Varner was one of the two votes that broke the tie in favor of Vytas leaving. What makes this interesting is that Varner effectively chose a side by abandoning the members of the “Shane Powers Conference Call alliance”. To remain in favor with both sides, Varner needs to have a Day 4 conversation with Terry and Wiglesworth where they talk about how they want to proceed. Once those relationships are solidified, Varner needs to hang around the younger crowd and get close to Shirin. As he said, she is setting the pace of the game, and he just needs to sit back and let her do her thing while making sure that she knows that he is there and willing to ride along.
Without a conversation on the beach that re-groups the Conference Call alliance, Terry, and Kelly both need to figure out where the numbers fall. That means they first need to go to Varner and figure out 1) why Vytas was voted off and 2) how to treat the fringe players. Players like Peih-Gee and Abi don’t seem to fall into either of the strategic groups quite yet. Terry and Wiglesworth need to bond with Peih-Gee and isolate Abi in order to shore up another number. If you remember Micronesia, Cirie did not fall into an alliance at the start, but she quickly became the lynchpin to the tribal stage of the game. Get on Peih-Gee’s good side before the other side gets a chance to bond with her.
Wentworth has the idol and an apparent bond with the other new school players. While handshakes are great, nothing says that you’re serious like a vote of confidence. Wentworth’s best move is to get close with Shirin and Peih-Gee, and by Day 5 show them the idol. They need to know that she is serious about working together and not just blowing smoke. Once both of them know about the idol, she should heavily encourage who she wants to work with (Spencer and Shirin) and work on that group securing the votes of Woo and Abi. The idol is her way to building confidence and trust.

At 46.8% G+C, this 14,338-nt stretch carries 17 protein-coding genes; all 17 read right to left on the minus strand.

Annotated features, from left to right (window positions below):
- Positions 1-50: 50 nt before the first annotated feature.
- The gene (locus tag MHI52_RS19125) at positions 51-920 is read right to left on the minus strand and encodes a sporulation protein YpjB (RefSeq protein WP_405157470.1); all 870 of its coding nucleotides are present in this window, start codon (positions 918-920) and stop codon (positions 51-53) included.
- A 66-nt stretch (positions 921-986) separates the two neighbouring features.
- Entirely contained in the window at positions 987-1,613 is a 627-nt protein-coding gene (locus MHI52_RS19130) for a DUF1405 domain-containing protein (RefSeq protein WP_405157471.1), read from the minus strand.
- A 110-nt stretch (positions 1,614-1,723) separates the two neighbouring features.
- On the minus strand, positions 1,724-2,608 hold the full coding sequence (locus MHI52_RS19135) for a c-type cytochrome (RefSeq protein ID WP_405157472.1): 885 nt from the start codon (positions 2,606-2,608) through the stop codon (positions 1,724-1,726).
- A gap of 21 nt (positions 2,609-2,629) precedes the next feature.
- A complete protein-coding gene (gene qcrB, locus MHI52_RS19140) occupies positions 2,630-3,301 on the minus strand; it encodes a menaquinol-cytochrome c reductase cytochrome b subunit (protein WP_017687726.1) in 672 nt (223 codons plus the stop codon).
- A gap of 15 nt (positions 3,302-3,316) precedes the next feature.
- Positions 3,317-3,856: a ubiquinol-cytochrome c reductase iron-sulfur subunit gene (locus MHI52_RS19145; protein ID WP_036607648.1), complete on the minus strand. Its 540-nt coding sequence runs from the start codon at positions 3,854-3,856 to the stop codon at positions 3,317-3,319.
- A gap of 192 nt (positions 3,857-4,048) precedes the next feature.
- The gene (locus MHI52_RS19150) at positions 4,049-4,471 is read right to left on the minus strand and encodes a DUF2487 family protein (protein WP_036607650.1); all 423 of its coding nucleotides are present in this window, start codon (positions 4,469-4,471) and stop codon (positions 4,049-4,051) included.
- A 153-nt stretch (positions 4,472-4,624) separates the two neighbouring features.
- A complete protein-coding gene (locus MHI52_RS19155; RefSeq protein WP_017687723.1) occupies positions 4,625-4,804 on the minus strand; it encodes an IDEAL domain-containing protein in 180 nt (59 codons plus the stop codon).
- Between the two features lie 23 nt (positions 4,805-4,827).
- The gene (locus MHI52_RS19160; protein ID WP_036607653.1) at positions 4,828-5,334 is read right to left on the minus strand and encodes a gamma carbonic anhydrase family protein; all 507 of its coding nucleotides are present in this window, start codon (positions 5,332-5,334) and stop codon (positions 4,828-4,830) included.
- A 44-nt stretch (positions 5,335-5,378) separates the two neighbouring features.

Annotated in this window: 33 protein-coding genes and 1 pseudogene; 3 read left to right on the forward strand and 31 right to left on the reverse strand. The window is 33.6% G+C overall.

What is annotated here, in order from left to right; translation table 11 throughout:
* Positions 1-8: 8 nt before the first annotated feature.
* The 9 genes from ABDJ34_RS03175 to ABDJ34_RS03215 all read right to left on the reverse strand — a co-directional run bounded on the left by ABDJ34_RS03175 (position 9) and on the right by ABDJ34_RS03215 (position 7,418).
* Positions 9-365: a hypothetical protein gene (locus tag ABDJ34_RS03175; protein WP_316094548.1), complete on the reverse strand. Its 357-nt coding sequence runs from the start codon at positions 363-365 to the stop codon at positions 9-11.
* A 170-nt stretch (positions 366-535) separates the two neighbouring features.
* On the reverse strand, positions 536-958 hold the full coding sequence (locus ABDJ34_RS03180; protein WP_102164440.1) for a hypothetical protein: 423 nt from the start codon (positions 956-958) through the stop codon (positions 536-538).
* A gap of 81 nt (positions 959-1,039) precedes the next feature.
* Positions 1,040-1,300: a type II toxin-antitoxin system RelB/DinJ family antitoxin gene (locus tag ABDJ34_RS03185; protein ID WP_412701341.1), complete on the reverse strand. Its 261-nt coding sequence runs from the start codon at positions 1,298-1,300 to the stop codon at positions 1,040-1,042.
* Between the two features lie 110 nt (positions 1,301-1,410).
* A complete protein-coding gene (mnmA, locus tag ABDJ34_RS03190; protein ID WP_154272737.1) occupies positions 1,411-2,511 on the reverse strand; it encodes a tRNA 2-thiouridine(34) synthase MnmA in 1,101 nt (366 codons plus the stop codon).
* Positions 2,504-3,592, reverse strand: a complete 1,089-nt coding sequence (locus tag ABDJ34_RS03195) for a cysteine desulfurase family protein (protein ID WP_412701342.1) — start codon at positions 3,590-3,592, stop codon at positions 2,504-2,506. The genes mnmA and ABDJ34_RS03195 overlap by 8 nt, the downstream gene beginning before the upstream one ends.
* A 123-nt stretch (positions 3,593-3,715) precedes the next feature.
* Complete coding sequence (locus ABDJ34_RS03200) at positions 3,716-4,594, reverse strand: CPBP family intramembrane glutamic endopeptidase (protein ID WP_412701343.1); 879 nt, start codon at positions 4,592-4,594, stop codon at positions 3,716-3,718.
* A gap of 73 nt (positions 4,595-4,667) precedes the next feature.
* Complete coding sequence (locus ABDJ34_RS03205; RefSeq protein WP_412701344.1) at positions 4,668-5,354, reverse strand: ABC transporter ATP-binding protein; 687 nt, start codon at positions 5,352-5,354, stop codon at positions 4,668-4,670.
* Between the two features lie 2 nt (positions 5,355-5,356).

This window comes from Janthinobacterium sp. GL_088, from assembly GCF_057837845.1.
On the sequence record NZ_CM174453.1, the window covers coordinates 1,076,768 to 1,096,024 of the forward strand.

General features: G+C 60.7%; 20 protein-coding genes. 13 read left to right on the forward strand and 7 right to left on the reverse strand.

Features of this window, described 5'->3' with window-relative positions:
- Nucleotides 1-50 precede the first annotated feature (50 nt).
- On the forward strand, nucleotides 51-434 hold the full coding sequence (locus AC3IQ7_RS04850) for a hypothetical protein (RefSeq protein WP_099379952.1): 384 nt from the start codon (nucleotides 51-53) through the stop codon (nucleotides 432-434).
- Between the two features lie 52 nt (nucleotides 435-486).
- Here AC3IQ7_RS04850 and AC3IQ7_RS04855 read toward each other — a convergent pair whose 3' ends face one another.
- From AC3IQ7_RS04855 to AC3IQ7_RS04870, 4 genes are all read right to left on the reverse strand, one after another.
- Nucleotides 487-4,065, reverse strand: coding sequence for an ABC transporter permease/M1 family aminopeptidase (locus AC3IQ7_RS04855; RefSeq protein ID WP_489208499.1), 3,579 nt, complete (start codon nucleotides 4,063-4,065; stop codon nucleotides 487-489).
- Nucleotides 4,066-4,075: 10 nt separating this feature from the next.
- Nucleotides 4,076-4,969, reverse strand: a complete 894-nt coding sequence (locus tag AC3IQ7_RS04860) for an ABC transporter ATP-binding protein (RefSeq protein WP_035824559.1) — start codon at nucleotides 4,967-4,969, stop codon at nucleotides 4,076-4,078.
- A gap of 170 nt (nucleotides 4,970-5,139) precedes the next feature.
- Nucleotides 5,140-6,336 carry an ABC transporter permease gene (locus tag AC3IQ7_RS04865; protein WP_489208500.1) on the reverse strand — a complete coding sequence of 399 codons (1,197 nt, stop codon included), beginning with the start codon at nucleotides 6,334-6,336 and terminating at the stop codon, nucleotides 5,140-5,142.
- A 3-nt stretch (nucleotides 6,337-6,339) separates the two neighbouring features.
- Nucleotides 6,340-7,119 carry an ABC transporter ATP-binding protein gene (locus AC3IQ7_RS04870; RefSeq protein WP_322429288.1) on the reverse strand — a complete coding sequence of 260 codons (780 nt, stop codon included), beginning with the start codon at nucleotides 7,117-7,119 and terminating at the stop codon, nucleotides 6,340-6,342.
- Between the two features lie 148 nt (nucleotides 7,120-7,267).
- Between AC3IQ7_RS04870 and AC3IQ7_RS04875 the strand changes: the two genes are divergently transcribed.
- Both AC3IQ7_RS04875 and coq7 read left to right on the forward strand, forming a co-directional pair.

Spencer and Shirin are both super fans that need to define their second chance apart from their first time around. They should work on building numbers, but trust is also important. Now that the pace has been set, they need to collectively pump the brakes and secure their alliance before they go back and press on the gas pedal.
Woo needs to keep his head down and keep working. Nobody is going to suspect that he will be thinking about strategy – which is exactly where he needs to be. Woo should remain in proximity with people and bond on a genuine, personal level. This groundwork will materialize into alliances with the right people – namely Spencer and Shirin.
Abi needs to shut her mouth and win over people with her work ethic. This is unlikely to do much on a strategic level, but laying low and doing nothing is going to be detrimental. Once things simmer down, she should have a calm conversation with Peih-Gee. Put the past behind them for the sake of the game. Together they represent the swing votes, but separately, they represent possible targets of the next vote.